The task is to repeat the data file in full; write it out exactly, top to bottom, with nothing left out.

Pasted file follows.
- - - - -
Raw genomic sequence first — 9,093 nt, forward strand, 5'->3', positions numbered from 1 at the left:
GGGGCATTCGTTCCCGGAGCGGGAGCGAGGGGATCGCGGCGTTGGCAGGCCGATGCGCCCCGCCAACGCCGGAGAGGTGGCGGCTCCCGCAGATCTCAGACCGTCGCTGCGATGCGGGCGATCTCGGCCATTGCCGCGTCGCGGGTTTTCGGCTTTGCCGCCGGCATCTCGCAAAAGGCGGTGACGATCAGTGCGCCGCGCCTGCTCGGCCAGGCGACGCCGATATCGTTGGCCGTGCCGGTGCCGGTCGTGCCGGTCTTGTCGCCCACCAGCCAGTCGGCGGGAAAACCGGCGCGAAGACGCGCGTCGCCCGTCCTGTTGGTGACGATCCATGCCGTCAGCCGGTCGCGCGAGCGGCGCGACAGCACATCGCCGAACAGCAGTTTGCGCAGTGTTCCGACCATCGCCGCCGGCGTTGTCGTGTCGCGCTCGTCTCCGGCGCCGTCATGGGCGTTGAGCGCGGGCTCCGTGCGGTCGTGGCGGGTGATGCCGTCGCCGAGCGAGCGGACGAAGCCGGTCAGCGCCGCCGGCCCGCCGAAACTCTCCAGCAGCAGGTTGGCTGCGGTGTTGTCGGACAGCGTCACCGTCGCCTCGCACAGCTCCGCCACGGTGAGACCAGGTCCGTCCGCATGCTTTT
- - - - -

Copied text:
Raw genomic sequence first — 9,093 nt, forward strand, 5'->3', positions numbered from 1 at the left:
GGGGCATTCGTTCCCGGAGCGGGAGCGAGGGGATCGCGGCGTTGGCAGGCCGATGCGCCCCGCCAACGCCGGAGAGGTGGCGGCTCCCGCAGATCTCAGACCGTCGCTGCGATGCGGGCGATCTCGGCCATTGCCGCGTCGCGGGTTTTCGGCTTTGCCGCCGGCATCTCGCAAAAGGCGGTGACGATCAGTGCGCCGCGCCTGCTCGGCCAGGCGACGCCGATATCGTTGGCCGTGCCGGTGCCGGTCGTGCCGGTCTTGTCGCCCACCAGCCAGTCGGCGGGAAAACCGGCGCGAAGACGCGCGTCGCCCGTCCTGTTGGTGACGATCCATGCCGTCAGCCGGTCGCGCGAGCGGCGCGACAGCACATCGCCGAACAGCAGTTTGCGCAGTGTTCCGACCATCGCCGCCGGCGTTGTCGTGTCGCGCTCGTCTCCGGCGCCGTCATGGGCGTTGAGCGCGGGCTCCGTGCGGTCGTGGCGGGTGATGCCGTCGCCGAGCGAGCGGACGAAGCCGGTCAGCGCCGCCGGCCCGCCGAAACTCTCCAGCAGCAGGTTGGCTGCGGTGTTGTCGGACAGCGTCACCGTCGCCTCGCACAGCTCCGCCACGGTGAGACCAGGTCCGTCCGCATGCTTTT